Columns > Published on January 16th, 2014

Poetry Fun-0-1: Intro to Poetry

I like poetry. A lot. Unfortunately, it's hard to find people who really share my love of this "art of uniting pleasure with truth," as Samuel Johnson once said.

Time out. I'm already quoting Samuel Johnson? Ugh. See, that's the kind of thing that makes people hate poetry in the first place: the sense that there's always something the poet knows that the reader doesn't, something the poet is smugly holding back, an intolerable smartness.

One of the great chasms that keeps casual literary travelers from approaching the Land of Poetry is that aura of inaccessibility. I could talk all day about form and language and meter and a million other technical aspects separating poetry from prose, but it's the sense that the author is trying to be dense, trying to be more intelligent than the reader that is often the most important difference. Prose is read; poetry is interpreted. This feeling that one gets of being left out when reading certain poems has contributed to its relegation to Classic status, an entire artform living in "should". Like classics, people often say that they should read more poetry, but that they don't because it's too distant, too difficult, too...boring. And these days, "boring" might as well mean "dead."

I met a traveller from an antique land
Who said: Two vast and trunkless legs of stone
Stand in the desert. Near them, on the sand,
Half sunk, a shattered visage lies, whose frown,
And wrinkled lip, and sneer of cold command,
Tell that its sculptor well those passions read
Which yet survive, stamped on these lifeless things,
The hand that mocked them and the heart that fed:
And on the pedestal these words appear:
"My name is Ozymandias, king of kings:
Look on my works, ye Mighty, and despair!"
Nothing beside remains. Round the decay
Of that colossal wreck, boundless and bare
The lone and level sands stretch far away.

—"Ozymandias" by Percy Bysshe Shelley

Which of course is complete bullshit. Poetry is not dead. Forget the great poems of the past, the stuff we all are forced to learn in middle school and high school and college, maybe one poem in twenty of which catch our interest at all; forget the "must-reads," the classics, the profound literary juggernauts that have incited movements and revolutions; forget the cultural seismographs, the late-night peace pipe poems that once-undergrads still quote from decades later; forget the dead: there is great poetry being written today, accessible poetry, funny poetry, romantic poetry, every kind of poetry, by people who weren't born before The Great War. Poetry is alive and well, and it is not going to be left behind.

I know poetry is still out there kicking ass because I read poetry and I write poetry. I write poems about sex and sports and video games and comic book conventions, because poetry can be about anything. There's a terrible misconception in the world today that poetry is only worth reading if it deals with profound subjects like love and war and death. Poetry can be fun, though, too. Ron Koertge has a collection that's all about the hilariously broken lives fairy tale characters lead after their adventures are over. Sherman Alexei routinely makes me laugh, even when he's being completely serious. ("'Listen,' / I could have told her. 'I don't give a shit / about Walden.") Michael Cirelli actually knows what rap is. Erin Belieu is just as comfortable writing about football as nostalgia over a sex doll. This stuff is out there, and it's good, but we don't always know where to look.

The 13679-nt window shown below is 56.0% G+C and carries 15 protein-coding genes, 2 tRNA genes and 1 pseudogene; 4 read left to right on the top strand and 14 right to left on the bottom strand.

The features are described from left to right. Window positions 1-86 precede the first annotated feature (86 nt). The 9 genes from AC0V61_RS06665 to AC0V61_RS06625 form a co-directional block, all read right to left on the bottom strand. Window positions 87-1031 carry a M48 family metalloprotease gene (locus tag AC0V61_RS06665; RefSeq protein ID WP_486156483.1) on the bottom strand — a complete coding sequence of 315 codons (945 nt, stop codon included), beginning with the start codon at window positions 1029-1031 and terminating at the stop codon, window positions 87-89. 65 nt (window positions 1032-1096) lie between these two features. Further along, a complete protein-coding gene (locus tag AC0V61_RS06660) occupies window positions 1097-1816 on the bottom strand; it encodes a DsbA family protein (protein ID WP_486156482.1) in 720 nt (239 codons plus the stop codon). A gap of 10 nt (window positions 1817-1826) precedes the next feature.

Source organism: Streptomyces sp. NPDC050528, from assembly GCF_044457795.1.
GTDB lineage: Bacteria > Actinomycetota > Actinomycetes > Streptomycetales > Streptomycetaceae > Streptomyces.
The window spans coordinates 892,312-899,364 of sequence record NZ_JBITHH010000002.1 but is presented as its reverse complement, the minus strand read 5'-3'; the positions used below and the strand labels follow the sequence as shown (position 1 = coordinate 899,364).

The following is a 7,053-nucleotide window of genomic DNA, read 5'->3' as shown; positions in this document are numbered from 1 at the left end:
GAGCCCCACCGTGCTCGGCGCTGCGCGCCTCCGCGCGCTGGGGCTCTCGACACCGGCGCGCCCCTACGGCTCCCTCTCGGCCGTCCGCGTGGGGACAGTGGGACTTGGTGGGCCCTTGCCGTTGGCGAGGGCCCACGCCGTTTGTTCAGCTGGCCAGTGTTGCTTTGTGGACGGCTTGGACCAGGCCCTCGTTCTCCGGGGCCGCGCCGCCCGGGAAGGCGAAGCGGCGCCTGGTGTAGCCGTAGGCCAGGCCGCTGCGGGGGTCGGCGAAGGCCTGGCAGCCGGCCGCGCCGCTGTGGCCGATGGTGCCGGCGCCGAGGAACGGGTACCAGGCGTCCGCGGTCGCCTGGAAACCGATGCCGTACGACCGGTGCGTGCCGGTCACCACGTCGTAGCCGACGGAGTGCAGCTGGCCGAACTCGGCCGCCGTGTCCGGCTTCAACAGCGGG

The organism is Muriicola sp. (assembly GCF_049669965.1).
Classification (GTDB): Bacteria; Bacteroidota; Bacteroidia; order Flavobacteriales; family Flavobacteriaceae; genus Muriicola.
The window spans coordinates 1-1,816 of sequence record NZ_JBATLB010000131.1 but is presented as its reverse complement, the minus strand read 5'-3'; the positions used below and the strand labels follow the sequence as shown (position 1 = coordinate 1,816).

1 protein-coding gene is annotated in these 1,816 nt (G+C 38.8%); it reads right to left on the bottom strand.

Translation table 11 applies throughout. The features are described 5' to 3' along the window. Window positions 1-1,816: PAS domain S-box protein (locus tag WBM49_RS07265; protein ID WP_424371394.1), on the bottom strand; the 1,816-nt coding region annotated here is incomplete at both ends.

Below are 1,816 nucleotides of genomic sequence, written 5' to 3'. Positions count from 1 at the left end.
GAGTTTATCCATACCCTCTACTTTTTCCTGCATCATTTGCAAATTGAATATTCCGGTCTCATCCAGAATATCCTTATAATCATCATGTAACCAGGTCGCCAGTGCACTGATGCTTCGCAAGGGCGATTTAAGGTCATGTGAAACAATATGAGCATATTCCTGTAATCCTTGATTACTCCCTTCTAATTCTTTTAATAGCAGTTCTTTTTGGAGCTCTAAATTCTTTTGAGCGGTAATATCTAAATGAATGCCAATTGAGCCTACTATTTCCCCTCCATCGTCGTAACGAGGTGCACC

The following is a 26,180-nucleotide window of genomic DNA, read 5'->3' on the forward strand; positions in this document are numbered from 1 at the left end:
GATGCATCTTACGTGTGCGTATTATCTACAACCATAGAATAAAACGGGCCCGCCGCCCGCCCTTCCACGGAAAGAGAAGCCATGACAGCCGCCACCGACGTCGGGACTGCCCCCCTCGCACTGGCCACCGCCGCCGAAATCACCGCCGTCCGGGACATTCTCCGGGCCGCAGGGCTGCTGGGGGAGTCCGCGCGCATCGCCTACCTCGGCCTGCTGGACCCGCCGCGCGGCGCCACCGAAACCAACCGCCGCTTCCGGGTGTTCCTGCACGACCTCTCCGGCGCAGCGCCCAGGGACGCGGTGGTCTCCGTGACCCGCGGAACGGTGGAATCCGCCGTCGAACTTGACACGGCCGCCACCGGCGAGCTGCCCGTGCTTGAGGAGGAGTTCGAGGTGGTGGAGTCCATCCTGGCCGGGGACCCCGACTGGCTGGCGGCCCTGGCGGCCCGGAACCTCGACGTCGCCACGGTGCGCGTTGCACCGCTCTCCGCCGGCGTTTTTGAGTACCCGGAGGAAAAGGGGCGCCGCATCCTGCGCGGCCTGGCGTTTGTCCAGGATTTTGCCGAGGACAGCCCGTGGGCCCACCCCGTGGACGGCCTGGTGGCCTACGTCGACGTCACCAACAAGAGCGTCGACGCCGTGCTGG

When the man behind the counter said, “You pay
by the orifice,” what could we do but purchase them all?

Ah, Sandy, you were clearly the deluxe doll, modish and pert
in your plastic nurse whites, official hostess to our halcyon days,

—from: "Of the Poet’s Youth" by Erin Belieu

That's where we come in. LitReactor has been building up a heavy head of steam in the realms of fiction, non-fiction, and memoir discourse, but this year we're going to get into some great contemporary poetry, too. We'll be profiling small presses, who know the most about what's going on in poetry today. We'll be reviewing new collections by some of our favorite poets, keeping you more up to date with the world of verse than you probably ever expected to be. Most excitingly, though—at least for me, but hopefully for you, too—we'll be discussing the ins and outs of poetry, all the stuff that makes poetry compelling and unique and relevant. Think of it as a long-term correspondence course in contemporary verse, but fun and for free.

What are your thoughts on poetry? What are some of the books you've read recently that give you hope for its future? Feel free to throw out some comments or suggestions for future topics, or just to keep the conversation going as we all lace up our literary hiking boots and begin this trek to the Land of Poetry. Next month class will be in session with "Poetry Fun-0-1: Love Poems," so get those hearts out on those sleeves, dust off your rhyming dictionary, and prepare for a poetical year!

About the author

Brian McGackin is the author of BROETRY (Quirk Books, 2011). He has a BA from Emerson College in Something Completely Unrelated To His Life Right Now, and a Masters in Poetry from USC. He enjoys Guinness, comic books, and Bruce Willis movies.

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